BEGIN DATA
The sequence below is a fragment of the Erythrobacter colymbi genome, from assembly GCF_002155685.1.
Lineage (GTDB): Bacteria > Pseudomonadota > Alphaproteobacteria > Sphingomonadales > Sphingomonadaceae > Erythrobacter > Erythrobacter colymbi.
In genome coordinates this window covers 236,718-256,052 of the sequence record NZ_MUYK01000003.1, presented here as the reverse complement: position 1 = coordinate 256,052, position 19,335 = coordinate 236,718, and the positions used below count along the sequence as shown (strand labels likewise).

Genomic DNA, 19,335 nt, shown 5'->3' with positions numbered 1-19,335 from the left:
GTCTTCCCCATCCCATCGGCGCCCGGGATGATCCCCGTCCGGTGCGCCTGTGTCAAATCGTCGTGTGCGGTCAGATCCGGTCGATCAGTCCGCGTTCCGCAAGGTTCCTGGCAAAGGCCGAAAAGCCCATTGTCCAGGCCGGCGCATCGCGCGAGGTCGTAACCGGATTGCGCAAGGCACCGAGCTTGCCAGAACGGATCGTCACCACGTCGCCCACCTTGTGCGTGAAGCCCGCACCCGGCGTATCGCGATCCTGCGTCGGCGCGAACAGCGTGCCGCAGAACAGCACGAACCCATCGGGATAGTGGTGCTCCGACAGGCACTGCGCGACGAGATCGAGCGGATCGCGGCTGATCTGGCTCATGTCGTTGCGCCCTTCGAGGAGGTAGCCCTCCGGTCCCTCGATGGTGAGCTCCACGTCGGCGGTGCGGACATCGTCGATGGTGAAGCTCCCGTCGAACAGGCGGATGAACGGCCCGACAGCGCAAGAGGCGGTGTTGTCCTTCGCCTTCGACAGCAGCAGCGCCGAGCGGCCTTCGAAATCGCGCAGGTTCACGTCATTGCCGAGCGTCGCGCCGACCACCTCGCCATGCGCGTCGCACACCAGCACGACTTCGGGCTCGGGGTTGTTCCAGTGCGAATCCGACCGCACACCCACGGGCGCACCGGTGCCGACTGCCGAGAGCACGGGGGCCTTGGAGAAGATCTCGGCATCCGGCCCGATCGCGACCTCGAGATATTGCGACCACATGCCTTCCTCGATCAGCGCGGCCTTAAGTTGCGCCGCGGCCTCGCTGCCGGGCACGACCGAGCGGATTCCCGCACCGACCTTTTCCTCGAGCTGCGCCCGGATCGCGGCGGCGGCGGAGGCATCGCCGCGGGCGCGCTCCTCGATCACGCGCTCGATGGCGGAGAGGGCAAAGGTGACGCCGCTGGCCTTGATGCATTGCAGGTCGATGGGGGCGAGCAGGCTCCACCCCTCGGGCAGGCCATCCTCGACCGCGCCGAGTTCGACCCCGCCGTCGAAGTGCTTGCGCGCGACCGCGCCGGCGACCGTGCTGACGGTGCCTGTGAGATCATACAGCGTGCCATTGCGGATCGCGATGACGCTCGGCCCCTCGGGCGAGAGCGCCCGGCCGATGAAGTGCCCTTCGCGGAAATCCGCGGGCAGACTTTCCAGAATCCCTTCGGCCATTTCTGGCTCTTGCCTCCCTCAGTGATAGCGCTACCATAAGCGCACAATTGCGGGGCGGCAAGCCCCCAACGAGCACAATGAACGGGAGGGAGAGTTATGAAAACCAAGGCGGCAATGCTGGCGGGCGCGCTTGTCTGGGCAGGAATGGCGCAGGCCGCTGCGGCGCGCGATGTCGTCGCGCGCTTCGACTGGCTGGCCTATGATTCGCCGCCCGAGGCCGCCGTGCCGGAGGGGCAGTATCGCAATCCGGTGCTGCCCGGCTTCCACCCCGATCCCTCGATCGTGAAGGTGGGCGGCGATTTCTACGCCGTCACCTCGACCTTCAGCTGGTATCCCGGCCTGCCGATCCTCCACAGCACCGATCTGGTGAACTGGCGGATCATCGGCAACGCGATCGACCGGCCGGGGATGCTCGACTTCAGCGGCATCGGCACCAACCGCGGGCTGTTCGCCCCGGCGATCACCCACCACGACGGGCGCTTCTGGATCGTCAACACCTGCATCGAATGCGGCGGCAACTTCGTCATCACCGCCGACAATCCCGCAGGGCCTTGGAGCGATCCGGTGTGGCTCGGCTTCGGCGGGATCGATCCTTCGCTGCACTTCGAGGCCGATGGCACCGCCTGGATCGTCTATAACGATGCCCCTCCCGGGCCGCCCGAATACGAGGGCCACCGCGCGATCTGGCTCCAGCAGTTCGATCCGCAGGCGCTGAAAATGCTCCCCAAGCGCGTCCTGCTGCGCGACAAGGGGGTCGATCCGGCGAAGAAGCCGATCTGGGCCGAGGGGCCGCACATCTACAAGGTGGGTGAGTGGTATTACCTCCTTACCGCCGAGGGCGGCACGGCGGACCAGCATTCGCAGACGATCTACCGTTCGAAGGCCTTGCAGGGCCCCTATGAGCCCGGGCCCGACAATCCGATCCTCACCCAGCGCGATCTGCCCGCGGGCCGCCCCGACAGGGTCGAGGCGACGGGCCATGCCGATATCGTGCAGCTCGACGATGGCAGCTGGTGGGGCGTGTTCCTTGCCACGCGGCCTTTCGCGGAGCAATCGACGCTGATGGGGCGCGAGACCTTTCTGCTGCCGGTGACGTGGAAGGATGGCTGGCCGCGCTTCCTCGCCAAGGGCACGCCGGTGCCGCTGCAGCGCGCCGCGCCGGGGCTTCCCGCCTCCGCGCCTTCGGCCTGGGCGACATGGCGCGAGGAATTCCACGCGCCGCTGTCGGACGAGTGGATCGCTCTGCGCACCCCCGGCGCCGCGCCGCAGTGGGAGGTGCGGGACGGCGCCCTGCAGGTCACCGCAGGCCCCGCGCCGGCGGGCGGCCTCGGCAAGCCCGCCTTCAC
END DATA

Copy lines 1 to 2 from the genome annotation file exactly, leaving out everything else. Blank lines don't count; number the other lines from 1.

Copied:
The sequence below is a fragment of the Erythrobacter colymbi genome, from assembly GCF_002155685.1.
Lineage (GTDB): Bacteria > Pseudomonadota > Alphaproteobacteria > Sphingomonadales > Sphingomonadaceae > Erythrobacter > Erythrobacter colymbi.